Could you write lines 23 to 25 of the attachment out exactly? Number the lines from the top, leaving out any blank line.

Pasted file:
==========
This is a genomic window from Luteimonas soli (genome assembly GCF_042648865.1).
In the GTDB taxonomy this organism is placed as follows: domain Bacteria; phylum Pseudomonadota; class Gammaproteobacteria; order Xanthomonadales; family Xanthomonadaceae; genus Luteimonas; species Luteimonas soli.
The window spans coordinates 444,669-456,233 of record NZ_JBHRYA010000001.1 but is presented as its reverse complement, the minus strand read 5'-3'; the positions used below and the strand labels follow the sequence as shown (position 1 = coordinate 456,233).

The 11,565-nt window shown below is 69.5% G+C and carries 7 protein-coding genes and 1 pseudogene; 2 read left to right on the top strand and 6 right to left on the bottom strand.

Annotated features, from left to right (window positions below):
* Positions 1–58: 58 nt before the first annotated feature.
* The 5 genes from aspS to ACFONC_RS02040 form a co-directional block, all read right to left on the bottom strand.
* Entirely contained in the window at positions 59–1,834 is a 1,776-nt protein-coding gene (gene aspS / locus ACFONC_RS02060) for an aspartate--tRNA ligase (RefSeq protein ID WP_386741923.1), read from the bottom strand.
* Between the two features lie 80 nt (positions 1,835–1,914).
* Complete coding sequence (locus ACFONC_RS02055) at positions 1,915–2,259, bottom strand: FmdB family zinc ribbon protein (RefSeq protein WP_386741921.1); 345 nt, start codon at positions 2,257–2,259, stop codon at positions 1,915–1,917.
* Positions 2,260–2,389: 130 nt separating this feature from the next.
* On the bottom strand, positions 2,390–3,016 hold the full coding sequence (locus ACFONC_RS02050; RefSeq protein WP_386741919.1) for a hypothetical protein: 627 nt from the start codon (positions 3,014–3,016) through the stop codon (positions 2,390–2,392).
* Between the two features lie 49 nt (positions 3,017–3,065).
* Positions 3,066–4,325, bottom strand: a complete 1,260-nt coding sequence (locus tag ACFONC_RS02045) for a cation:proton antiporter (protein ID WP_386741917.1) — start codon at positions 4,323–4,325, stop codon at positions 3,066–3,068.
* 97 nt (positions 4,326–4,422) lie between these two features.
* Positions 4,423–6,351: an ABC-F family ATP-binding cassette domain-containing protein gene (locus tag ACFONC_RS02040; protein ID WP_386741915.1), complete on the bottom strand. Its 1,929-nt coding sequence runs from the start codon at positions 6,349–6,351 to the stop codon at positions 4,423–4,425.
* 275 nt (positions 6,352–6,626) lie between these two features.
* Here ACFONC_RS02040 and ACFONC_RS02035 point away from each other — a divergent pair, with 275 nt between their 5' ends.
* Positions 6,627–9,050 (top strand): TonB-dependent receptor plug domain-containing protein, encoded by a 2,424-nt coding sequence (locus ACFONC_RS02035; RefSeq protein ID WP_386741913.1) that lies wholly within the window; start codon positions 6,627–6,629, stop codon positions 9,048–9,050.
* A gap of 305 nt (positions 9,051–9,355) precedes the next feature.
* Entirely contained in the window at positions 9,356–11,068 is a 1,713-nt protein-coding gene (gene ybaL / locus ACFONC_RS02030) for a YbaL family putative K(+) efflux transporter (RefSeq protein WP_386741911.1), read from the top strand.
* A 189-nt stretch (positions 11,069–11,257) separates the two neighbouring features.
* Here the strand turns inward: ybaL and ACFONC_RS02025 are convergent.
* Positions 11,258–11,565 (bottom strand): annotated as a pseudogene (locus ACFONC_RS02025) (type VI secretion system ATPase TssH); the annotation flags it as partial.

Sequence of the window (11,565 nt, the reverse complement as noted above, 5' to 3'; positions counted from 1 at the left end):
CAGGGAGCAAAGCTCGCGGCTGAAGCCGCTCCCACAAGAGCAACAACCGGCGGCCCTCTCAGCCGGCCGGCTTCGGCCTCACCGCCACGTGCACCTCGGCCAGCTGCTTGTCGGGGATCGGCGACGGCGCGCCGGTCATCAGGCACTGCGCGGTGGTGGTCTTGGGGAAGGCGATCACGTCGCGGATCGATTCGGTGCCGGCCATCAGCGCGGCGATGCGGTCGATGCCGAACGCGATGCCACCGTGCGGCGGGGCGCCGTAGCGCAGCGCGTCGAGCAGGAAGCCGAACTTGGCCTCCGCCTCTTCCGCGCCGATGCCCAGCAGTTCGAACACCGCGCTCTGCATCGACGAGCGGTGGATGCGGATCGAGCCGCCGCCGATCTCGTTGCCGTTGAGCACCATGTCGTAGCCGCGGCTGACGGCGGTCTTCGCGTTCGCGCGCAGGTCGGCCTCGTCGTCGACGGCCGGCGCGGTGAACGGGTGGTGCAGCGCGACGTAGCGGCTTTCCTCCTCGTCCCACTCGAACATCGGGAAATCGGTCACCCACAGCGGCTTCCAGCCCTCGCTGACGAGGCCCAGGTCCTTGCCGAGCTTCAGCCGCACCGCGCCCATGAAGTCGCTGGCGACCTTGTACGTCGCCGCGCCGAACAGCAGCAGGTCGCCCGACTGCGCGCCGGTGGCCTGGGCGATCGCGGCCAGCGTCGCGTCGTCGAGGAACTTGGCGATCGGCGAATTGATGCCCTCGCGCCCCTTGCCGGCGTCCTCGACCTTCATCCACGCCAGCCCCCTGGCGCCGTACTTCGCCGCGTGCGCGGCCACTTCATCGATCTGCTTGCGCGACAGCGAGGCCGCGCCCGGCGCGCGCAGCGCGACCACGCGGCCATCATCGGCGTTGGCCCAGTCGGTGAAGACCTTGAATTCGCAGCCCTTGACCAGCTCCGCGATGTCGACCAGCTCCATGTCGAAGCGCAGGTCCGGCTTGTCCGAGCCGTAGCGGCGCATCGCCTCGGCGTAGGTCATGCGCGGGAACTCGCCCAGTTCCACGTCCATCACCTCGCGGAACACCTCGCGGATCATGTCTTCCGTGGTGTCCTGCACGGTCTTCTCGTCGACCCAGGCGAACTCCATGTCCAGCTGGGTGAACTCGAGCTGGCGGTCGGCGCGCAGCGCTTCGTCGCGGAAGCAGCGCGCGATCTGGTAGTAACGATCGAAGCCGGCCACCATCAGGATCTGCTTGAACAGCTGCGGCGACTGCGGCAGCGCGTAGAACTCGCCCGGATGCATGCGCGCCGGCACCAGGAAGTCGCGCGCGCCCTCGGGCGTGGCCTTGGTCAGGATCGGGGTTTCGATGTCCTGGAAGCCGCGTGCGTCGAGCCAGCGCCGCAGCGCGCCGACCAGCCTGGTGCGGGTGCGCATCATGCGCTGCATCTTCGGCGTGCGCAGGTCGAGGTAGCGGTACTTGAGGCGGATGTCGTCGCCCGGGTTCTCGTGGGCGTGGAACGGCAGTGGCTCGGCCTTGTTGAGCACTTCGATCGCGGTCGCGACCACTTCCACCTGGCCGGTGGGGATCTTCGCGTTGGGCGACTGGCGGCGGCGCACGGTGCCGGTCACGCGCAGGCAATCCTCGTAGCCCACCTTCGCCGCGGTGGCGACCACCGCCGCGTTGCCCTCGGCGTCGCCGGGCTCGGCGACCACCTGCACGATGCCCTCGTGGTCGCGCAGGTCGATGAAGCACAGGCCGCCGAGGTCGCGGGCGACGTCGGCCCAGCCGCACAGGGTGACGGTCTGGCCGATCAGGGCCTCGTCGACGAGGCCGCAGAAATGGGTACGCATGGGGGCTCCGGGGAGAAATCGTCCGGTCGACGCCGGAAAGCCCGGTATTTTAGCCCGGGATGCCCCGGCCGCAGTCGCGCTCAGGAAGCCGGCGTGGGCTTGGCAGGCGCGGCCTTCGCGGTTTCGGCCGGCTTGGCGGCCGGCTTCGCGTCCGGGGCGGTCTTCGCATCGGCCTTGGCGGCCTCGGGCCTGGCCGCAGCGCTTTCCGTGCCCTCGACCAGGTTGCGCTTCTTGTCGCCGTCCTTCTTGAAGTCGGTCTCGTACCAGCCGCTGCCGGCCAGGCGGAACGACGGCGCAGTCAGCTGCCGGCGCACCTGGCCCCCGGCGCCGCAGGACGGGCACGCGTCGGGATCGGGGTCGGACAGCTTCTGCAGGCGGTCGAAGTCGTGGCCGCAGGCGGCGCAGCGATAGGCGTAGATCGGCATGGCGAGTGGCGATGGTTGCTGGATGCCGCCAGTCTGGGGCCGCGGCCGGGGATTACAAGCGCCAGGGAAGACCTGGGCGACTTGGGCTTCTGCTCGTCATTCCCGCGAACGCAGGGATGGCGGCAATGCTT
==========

* Here the strand turns inward: ybaL and ACFONC_RS02025 are convergent.
* Positions 11,258–11,565 (bottom strand): annotated as a pseudogene (locus ACFONC_RS02025) (type VI secretion system ATPase TssH); the annotation flags it as partial.

Sequence of the window (11,565 nt, the reverse complement as noted above, 5' to 3'; positions counted from 1 at the left end):